PhilGil again failed to deliver as defending champion in the Amstel Gold Race which was won by Astana's Enrico Gasparotto – the first Italian to win a classic since Cunego's 2008 win at Lombardy. PhilGil was also the defending champion going into the 2012 Fleche Wallonne (that boy had a good 2011) but could only manage third step on the podium as he was beaten by a late attack on the Mur de Huy by Katusha's Joaquim Rodriguez and GreenEdge's Michael Albasini. What appeared to be the nail in the coffin for Philippe Gilbert was the Liege-Bastogne-Liege when he finished a poor sixteenth, nearly a minute and a half down on winner Maxim Iglinsky. But, the season wasn't over for the sparkly toothed, spiky haired Belgian, oh no.
Whilst the doe-eyed Ivan Basso may have announced his intentions to race for a third pink jersey upon Alberto Contador's non-start in the 2012 Giro d'Italia, interest was also on the Lampre duo of Michele Scarponi and Damiano Cunego. The Giro began as a race with no clear favourite. Contador's suspension had left the race as open as the 2006 Tour de France following Lance's retiring and Ullrich's expulsion. Fans were just hoping to escape another Landis-gate. However, as the first Grand Tour of 2012 got underway, it was clear that it was two horse race between Ryder “Weight of a Nation” Hesjedal and Fleche Wallone winner Joaquim Rodriguez.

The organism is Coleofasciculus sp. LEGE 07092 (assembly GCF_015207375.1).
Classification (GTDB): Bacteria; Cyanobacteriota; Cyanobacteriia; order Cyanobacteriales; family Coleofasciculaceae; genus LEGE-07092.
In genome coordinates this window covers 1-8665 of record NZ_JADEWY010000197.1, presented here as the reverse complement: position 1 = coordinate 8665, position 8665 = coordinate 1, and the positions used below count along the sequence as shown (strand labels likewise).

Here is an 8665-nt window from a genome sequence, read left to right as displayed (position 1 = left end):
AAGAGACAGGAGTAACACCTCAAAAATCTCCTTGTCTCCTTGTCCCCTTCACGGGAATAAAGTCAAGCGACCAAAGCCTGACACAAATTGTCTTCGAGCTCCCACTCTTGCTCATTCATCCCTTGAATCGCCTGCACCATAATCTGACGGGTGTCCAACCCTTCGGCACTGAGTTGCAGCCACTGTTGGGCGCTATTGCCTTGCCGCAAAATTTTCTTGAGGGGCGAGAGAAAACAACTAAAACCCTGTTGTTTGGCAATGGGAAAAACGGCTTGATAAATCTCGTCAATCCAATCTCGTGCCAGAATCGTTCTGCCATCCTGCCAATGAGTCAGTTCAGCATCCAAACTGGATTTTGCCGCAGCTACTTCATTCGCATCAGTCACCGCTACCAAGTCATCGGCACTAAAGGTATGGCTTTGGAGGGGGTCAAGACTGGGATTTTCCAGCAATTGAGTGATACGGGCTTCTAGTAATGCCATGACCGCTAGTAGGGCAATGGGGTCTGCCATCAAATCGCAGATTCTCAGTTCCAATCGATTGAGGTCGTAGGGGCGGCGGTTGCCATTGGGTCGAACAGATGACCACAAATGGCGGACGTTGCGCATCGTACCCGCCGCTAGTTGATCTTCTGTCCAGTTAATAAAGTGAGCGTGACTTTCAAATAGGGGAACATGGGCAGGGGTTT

Ryder Hesjedal Battled To The Win
The pink jersey swapped shoulders between J-Rod and Hesjedal five times before Hesjedal, giving the ride of his life, managed to put 16” between himself and Rodriguez on the final stage's time trial. Talk about down to the wire. It was Canada's first ever Grand Tour win and the first time somebody from outside of Europe had won the Giro d'Italia since the USA's Andy Hampsten in 1988!